Host an Event Volunteer Join Tickets

Support the plant database you love!

Q. Who is Mr. Smarty Plants?

A: There are those who suspect Wildflower Center volunteers are the culpable and capable culprits. Yet, others think staff members play some, albeit small, role. You can torture us with your plant questions, but we will never reveal the Green Guru's secret identity.

Help us grow by giving to the Plant Database Fund or by becoming a member

Did you know you can access the Native Plant Information Network with your web-enabled smartphone?

Share

Ask Mr. Smarty Plants

Ask Mr. Smarty Plants is a free service provided by the staff and volunteers at the Lady Bird Johnson Wildflower Center.

Search Smarty Plants
See a list of all Smarty Plants questions

Please forgive us, but Mr. Smarty Plants has been overwhelmed by a flood of mail and must take a break for awhile to catch up. We hope to be accepting new questions again soon. Thank you!

Need help with plant identification, visit the plant identification page.

 
rate this answer
1 rating

Saturday - August 28, 2010

From: Salida, CO
Region: Rocky Mountain
Topic: Plant Identification
Title: Plant identification of ethereal plant in Colorado
Answered by: Nan Hampton

QUESTION:

We live in the south central mountains of Colorado in the upper Arkansas River valley near Salida, Colorado. During the past few weeks we have noticed a very mystic looking plant (flower/grass?) along the roads and trails, mixed in with other native grasses and flowers. But this plant looks like a spider web and when the sun shines on it early in the morning with dew, it appears to be "ground fog", very ethereal and unusual. There are very large patches of it, but it seems to be centered in appx. a 5 square mile area. I can't remember ever seeing it, or anyway noticing it this way, before. Ideas?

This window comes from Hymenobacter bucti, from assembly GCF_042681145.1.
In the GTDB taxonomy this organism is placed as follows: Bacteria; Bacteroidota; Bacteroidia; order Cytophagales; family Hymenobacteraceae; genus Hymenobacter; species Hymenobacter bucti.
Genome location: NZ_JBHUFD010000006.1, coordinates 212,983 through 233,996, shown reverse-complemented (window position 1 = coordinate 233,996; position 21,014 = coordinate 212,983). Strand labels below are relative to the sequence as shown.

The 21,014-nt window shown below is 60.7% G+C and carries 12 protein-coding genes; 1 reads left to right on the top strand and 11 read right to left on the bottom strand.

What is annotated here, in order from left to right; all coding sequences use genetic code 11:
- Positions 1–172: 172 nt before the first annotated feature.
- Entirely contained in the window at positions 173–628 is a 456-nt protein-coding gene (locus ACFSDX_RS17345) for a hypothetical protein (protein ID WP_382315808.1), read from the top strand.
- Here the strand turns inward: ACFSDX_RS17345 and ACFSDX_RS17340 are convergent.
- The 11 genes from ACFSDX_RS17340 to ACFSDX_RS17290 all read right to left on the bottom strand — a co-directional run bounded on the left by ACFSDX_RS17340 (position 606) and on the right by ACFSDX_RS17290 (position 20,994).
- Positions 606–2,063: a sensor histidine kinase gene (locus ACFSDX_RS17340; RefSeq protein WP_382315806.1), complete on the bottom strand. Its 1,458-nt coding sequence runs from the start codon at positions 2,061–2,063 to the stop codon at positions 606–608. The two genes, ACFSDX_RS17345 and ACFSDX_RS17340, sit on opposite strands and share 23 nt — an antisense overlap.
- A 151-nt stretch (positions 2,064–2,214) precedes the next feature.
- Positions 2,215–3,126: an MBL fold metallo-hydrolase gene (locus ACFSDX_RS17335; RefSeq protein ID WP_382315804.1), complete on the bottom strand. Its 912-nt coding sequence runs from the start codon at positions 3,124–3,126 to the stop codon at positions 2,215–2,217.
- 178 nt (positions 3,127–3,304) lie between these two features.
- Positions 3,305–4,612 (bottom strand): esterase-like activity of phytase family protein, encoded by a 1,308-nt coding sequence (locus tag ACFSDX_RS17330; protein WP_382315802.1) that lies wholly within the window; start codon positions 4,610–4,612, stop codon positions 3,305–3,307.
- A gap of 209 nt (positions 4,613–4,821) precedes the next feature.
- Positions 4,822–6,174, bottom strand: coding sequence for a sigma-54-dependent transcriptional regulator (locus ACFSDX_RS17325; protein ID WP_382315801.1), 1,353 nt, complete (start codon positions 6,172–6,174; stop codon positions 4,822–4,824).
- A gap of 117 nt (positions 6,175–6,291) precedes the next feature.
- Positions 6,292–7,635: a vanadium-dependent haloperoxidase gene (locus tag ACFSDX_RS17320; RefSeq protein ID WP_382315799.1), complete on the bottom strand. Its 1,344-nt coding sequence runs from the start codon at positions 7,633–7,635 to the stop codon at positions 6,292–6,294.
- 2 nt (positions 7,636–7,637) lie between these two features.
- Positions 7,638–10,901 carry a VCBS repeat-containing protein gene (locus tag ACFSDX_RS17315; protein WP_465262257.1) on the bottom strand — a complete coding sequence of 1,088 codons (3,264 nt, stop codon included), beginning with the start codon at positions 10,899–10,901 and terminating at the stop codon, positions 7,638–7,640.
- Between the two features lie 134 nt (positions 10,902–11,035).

ANSWER:

Here are a few possibilities for plants in your area with an ethereal look. 

Fallugia paradoxa (Apache plume)

Elymus elymoides ssp. brevifolius (squirreltail)

Eragrostis trichodes (sand lovegrass) and here are photos.

Muhlenbergia mexicana (Mexican muhly) and here are photos.

If none of these happens to be what you are seeing, please take photos and send them to us and we will do our best to identify the plant.  Visit Mr. Smarty Plants' Plant Identification page to read instructions for submitting photos.  We will definitely need closeups of the plants, as well as a photo showing the overall effect of the plants, in order to be able to identify them.


Fallugia paradoxa

Elymus elymoides ssp. brevifolius

 

 

More Plant Identification Questions

Plant identification
December 06, 2007 - I had a coworker bring back a branch of tree from San Antonio and the end of the branch fans out into a drapery type structure about a foot long with bud looking things all over it, almost fungally lo...
view the full question and answer

Identification of Swamp Rose (Rosa palustris) in Atlanta
May 28, 2006 - I live in metro Atlanta. I have a rose variety growing wild in the woods that resembles a Cherokee Rose except it is pink and has seven leaves on the stem. Can you identify it from this description? T...
view the full question and answer

Plant identification
July 19, 2013 - My nephew bought an old farmhouse in Southeast Texas. There is a plant there that has glossy leaves similar to a lemon leaf. I cannot tell from the pic if it is a shrub or a vine. It is blooming now, ...
view the full question and answer

Is Goldenball leadtree really evergreen, as we state?
January 17, 2016 - Please would you confirm that Goldenball leadtree Leucaena retusa is evergreen as stated on this website and not deciduous as stated by Wasowski in Native Texas Plants? Thanks
view the full question and answer

Difference between vetch and woolly loco
April 29, 2006 - What is the difference between vetch and woolly loco?
view the full question and answer

Support the Wildflower Center by Donating Online or Becoming a Member today.